Cambodian currency

The US dollar is Cambodia’s unofficial second currency, but that’s starting to change.

The official currency in Cambodia, the Cambodian riel, trades at around 4,000 riel to the US dollar. But there’s a high level of dollarization in the country. What this means is that you don’t need to be concerned about getting riel when you arrive in Cambodia. In fact, the visa you get on arrival must be paid for in US dollars. This is starting to change, and Cambodia is in the middle of a de-dollarization campaign, and small US notes are being phased out of circulation.

Cambodian currency

Keeping it riel: Cambodian currency

In 2020, the process of phasing out small US notes has begun. $1, $2, and $5 bills are not usually accepted in Phnom Penh, although they are still accepted in most of tourist-oriented Siem Reap. $10 and $20 bills are still accepted, but you will receive your change in riel. If you are allowed to use smaller bills, you will still receive your change in Cambodian riel.

Many tourist-oriented businesses still quote prices in dollars, but that is likely to change over the coming year or two.  Unlike in many countries, if you pay in US dollars the exchange rate you will get is quite fair. At the time of writing the official exchange rate is 4,025 riel to the dollar, versus the street rate of 4,000 to the dollar, a difference of about 6 cents.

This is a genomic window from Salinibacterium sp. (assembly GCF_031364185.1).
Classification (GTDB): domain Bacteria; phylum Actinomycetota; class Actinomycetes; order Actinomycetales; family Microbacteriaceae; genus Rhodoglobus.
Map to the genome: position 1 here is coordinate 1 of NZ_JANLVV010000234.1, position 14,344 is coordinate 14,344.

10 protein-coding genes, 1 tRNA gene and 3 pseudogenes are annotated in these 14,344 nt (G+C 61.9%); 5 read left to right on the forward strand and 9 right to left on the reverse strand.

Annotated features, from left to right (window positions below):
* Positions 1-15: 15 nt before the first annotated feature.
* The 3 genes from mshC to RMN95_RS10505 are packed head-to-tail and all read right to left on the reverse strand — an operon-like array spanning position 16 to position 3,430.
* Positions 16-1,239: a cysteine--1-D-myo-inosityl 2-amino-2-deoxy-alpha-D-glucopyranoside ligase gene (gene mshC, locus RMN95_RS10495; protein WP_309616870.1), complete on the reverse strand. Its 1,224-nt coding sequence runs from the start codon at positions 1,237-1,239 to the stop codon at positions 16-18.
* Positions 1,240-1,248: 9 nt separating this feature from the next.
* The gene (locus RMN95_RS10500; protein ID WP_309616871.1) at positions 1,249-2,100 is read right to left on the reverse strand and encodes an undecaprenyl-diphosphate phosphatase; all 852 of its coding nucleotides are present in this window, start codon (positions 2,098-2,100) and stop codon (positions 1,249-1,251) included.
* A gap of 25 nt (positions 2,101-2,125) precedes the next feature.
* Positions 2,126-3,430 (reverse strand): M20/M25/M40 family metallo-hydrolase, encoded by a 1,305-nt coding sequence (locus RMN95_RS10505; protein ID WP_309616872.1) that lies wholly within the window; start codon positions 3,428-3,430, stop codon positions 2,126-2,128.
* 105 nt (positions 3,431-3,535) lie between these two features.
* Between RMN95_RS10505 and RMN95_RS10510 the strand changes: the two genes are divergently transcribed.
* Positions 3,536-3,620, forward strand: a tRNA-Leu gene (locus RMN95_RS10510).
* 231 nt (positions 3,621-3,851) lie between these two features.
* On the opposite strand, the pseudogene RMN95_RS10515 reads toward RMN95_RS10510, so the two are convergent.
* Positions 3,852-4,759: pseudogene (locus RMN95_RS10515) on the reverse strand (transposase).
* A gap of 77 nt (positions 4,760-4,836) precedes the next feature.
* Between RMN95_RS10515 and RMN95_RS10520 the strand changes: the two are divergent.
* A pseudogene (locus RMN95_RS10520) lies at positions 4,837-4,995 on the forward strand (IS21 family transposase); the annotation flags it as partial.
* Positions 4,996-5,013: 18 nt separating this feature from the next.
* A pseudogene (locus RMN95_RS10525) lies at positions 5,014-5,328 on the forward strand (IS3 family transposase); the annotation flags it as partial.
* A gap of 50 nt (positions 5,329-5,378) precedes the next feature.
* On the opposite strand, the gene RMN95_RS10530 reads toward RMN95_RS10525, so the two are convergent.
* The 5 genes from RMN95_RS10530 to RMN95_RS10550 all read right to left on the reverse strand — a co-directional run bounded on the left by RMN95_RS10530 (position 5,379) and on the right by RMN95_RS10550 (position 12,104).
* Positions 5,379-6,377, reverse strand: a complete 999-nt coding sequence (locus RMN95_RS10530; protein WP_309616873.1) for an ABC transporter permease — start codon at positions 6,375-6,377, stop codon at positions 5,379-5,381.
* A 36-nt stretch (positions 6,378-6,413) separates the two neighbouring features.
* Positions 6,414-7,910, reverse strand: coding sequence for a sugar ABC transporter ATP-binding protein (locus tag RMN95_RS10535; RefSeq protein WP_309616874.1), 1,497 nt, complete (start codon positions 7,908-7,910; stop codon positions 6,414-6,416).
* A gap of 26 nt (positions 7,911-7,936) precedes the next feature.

Whether you make a purchase in dollars or riel, you’ll get change for your purchases in riel (1,000 riel is 25 cents). If you do want to change money so that you have riel on hand, you can do so at any bank in Cambodia. You’ll get better rates in the local markets, where you’ll be able to identify the moneychangers by their glass cases filled with piles of notes. Be warned, though, that it’s rare to find notes over 10,000 or 20,000 riel ($2.50 and $5, respectively), so changing a relatively small amount of US dollars can leave you with a big pile of cash.

At border towns, such as Koh Kong or Ha Tien, you’ll often find the currency of the neighboring country also in use, meaning there can be three currencies in circulation: the riel, the dollar, and the Thai baht or the Vietnamese dong. If you go through a land border, you may be told that there are no ATMs in the next town, or that you need Cambodian riel to get through. This is not true, and visa prices are charged in US dollars.

In the Cambodian countryside the economy is almost entirely in riel, but even so you may be able to use dollars. Do not expect anyone to change a $20 bill for a $0.50 purchase, though, so plan ahead and bring riel if at all possible.

Your US dollars will be rejected if they are ripped, torn, or otherwise overly abused (although you can expect to see filthy riel in circulation). Old-style US bills are also not welcome, so make sure that the cash you bring is fairly new.

ATM machines in Cambodia dispense US dollars and Cambodian riel.

Want to learn more about Cambodian currency? Read more about the money museum in Phnom Penh.